In this first course, you will learn robust analysis techniques to predict and validate design performance and life. We will start by reviewing critical material properties in design, such as stress, strength, and the coefficient of thermal expansion. We then transition into static failure theories such as von Mises theory, which can be utilized to prevent failure in static loading applications such as the beams in bridges. Finally, we will learn fatigue failure criteria for designs with dynamic loads, such as the input shaft in the transmission of a car.
Who is this class for: This course is aimed at undergraduate students with an interest in machine design, as well as practicing engineers who want to want to enhance their mechanical design and analysis skills. If you are a practicing mechanical engineer who seeks to add to your knowledge of machine design, or an undergraduate student who wants additional learning opportunities out of your classroom, this course is for you.
Material Properties in Design
In this week, we will first provide an overview on the course's content, targeted audiences, the instructor's professional background, and tips to succeed in this course. Then we will cover critical material properties in design, such as strength, modulus of elasticity, and the coefficient of thermal expansion. A case study examining material selection in a Zimmer orthopedic hip implant will demonstrate the real life design applications of these material properties. At the end of the week you will have the opportunity to check your own knowledge of these fundamental material properties by taking Quiz 1 "Material Properties in Design."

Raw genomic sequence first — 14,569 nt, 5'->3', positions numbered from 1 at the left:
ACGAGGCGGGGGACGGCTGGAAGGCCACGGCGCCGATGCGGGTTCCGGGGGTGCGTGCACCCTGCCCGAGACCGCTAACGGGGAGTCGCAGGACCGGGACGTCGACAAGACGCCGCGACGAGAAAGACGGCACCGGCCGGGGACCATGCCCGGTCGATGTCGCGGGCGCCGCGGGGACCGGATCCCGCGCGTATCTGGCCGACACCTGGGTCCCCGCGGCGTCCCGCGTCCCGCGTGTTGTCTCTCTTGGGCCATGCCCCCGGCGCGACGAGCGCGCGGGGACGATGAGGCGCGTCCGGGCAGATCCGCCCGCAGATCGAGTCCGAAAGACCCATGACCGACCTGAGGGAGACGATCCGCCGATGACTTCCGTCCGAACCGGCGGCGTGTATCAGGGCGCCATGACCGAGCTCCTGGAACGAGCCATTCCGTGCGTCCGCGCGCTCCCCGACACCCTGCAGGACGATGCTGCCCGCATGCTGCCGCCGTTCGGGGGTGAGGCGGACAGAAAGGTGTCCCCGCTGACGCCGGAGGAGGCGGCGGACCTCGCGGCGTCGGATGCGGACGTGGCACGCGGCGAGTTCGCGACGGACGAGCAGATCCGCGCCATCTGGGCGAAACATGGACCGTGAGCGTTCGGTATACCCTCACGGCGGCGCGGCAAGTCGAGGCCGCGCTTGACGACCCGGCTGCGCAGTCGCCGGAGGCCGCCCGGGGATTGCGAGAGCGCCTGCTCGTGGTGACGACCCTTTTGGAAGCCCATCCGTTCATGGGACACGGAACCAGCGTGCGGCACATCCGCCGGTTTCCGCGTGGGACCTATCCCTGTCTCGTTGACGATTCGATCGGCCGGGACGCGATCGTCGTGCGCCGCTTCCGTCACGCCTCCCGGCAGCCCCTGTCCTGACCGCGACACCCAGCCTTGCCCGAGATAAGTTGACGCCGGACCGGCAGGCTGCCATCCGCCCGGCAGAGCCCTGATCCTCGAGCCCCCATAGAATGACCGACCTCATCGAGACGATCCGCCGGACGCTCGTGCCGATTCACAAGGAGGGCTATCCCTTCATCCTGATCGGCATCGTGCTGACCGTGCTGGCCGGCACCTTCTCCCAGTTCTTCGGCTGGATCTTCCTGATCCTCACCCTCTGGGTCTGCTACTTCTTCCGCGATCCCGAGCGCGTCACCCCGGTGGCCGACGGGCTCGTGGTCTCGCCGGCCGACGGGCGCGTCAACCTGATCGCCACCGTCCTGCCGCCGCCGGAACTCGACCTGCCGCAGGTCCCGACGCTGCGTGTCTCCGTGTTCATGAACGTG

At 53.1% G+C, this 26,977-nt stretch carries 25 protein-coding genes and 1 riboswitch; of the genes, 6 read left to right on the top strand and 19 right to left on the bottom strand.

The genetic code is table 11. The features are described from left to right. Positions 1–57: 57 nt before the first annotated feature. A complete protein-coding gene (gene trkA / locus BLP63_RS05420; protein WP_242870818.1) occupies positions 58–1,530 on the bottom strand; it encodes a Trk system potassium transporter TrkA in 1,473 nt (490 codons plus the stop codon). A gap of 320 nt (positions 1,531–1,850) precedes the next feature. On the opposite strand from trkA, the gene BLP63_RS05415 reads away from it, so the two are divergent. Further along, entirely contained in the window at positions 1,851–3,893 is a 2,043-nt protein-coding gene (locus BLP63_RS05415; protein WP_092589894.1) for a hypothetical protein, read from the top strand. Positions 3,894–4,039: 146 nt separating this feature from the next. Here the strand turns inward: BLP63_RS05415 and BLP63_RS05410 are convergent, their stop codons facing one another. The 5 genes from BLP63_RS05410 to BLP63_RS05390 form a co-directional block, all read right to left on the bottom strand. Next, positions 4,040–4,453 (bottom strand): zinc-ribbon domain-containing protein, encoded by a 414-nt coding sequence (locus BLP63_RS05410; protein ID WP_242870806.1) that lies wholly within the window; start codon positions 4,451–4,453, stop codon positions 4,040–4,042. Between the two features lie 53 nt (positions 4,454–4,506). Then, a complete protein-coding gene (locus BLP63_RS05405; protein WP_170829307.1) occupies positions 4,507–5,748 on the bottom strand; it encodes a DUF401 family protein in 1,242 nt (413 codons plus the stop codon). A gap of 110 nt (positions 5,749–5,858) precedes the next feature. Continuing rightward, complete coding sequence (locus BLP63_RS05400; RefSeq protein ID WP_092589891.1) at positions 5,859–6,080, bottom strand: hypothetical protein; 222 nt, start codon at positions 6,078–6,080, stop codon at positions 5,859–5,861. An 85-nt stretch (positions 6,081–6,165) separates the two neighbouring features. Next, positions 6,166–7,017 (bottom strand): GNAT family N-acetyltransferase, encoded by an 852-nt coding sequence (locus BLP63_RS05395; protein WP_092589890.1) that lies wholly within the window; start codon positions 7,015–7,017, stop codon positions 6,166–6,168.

Graded: Material Properties in Design
Static Failure Theories - Part I
In week 2, we will review stress, strength, and the factory of safety. Specifically, we will review axial, torsional, bending, and transverse shear stresses. Please note that these modules are intended for review- students should already be familiar with these topics from their previous solid mechanics, mechanics of materials, or deformable bodies course. For each topic this week, be sure to refresh your analysis skills by working through worksheets 2, 3, 4 and 5. There is no quiz for this week.
Static Failure Theories - Part II
In this week we will first cover the ductile to brittle transition temperature and stress concentration factors. Then, we will learn two critical static failure theories; the Distortion Energy Theory and Brittle Coulomb-Mohr Theory. A case study featuring the ultimate load testing of the Boeing 777 will highlight the importance of analysis and validation. Be sure to work through worksheets 6, 7, 8 and 9 to self-check your understanding of the course materials. At the end of this week, you will take Quiz 2 “Static Failure.”
Graded: Static Failure
Fatigue Failure - Part I
In week 4, we will introduce critical fatigue principles, starting with fully revisable stresses and the SN Curve. Then, we discuss how to estimate a fully adjusted endurance limit. Finally, a case study covering the root cause analysis of the fatigue failure of the Aloha Airlines flight 293 will emphasize the dangers of fatigue failure. In this week, you should complete worksheets 10, 11 and 12 as well as Quiz 3 “Fully Reversed Loading in Fatigue.”
Graded: Fully Reversed Loading in Fatigue
Fatigue Failure - Part II
In this last week of the course, we will cover the fatigue failure criteria for fluctuating and randomly varying stresses, including key concepts such as the Modified Goodman line and Miner’s Rule. This week be sure to complete worksheets 13 and 14 as well as Quiz 4 “Fluctuating Fatigue and Miner’s Rule.” Finally, take Quiz 5, “The Comprehensive Quiz”, which will measure your overall knowledge of this course.
Graded: Fluctuating Fatigue and Miner’s Rule
Graded: Machine Design Part 1: Comprehensive Exam